“If [Victor] Hedman finishes a hard check on Murph, I don’t think they’re going to love if we’ve got guys chasing him around the ice or expecting that he should take a five-minute [major] or risk breaking his hand on someone’s head,” a frustrated Colliton said Saturday morning.
Tensions between the Blackhawks and Lightning, largely stemming from Connor Murphy’s March 7 hit on Erik Cernak, have hit a boiling point this weekend.
Ahead of Saturday’s 3 p.m. game between the two division rivals, Hawks coach Jeremy Colliton emphatically denounced the Lightning’s behavior in Thursday’s game, when they frequently tried to incite Murphy into a fight.
“I don’t think he should have to be warding off challengers for the whole game because he’s finishing his checks,” Colliton said during his pregame press conference. “[Murphy] has no problem answering the bell. He probably would love to [fight]. But we’ve asked him not to, because he’s too important to our team. We need him on the ice. We’ve asked him to suck it up and make a team decision and just play, and he’s done that.”
Murphy received a match penalty and was ejected from that March 7 game — which was extremely chippy throughout — after the hit.
But the NHL did not suspend or fine him afterward, and Colliton said Saturday he believed the hit was actually legal.
“He went through [Cernak’s] chest,” Colliton said. “He hit him hard, but I don’t believe it was a dirty hit… I’m well-acquainted with headshots and obviously against them in any way. But at best it was glancing, incidental contact there. Obviously [Cernak] missed the rest of the game, but it wasn’t a head issue; otherwise he wouldn’t have played 20 minutes the next game against Detroit.”
Thursday’s matchup — a 4-2 Hawks loss — was the two teams’ first meeting since March 7, and the Lightning tried to take enforcement into their own hands.
Barclay Goodrow was given an unsportsmanlike conduct penalty in the first minute of the game for trying to instigate a fight with Murphy. Other Lightning players were often seen jostling Murphy during stoppages later in the game.
“Goodrow came up to me and challenged me to fight,” Murphy said postgame Thursday. “I just said no to the fight and he wouldn’t get it go, so he got a penalty. There were times throughout the game guys are going to chirp and have some trash talk because they’re unhappy about the last game…and that’s just the way it went.”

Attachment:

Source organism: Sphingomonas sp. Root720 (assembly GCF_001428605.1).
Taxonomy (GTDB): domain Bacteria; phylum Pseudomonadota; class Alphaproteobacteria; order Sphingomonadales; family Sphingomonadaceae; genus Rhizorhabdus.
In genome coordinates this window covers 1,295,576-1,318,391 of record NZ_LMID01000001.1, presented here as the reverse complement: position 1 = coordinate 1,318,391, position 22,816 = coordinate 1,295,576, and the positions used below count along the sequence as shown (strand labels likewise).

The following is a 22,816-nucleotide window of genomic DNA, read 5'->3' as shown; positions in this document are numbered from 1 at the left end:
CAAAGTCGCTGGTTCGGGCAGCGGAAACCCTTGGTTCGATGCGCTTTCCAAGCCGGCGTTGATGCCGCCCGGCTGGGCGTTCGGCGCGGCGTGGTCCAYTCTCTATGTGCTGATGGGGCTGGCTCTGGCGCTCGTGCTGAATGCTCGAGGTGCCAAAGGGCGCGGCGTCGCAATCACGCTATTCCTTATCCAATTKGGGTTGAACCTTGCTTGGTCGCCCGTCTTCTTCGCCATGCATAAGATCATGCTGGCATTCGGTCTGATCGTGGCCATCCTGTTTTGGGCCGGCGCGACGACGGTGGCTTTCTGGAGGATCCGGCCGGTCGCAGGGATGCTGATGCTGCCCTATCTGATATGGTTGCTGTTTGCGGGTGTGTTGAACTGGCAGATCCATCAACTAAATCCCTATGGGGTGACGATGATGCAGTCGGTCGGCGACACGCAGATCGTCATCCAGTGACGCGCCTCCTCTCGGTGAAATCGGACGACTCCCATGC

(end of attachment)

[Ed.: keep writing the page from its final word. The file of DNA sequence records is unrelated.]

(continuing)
Lightning coach Jon Cooper, after the game Thursday, conversely ripped Murphy for not accepting the “ramifications for what you do.”
“This is a tough game and tough players play it,” Cooper told reporters. “If you’re going to be physical, you’ve got to reap what you sow.”
Leading into Saturday’s rematch, Cooper’s comments and his players’ actions have struck a chord with Colliton and the Hawks.
Growing frustration with other teams was always inevitable given the NHL’s scheduling format this year, and the Hawks and Lightning will be playing their fifth game against each other in a two-week span. (They have just one remaining meeting this season: April 27 in Chicago.)
But this level of outward distrust and anger between two teams, especially before a game even starts, has rarely been seen around the league in 2021.
Colliton declined to disclose the Hawks’ lineup Saturday morning — the third consecutive game day against the Lightning in which he has kept it secret. Then he named Lightning defenseman Victor Hedman in an example pointing out what he perceives as the hypocrisy of goading Murphy.
“They’ve got some guys who play a hard game, a physical game,” he said. “If Hedman finishes a hard check on ‘Murph,’ I don’t think they’re going to love if we’ve got guys chasing him around the ice or expecting that he should take a five-minute [major] or risk breaking his hand on someone’s head.”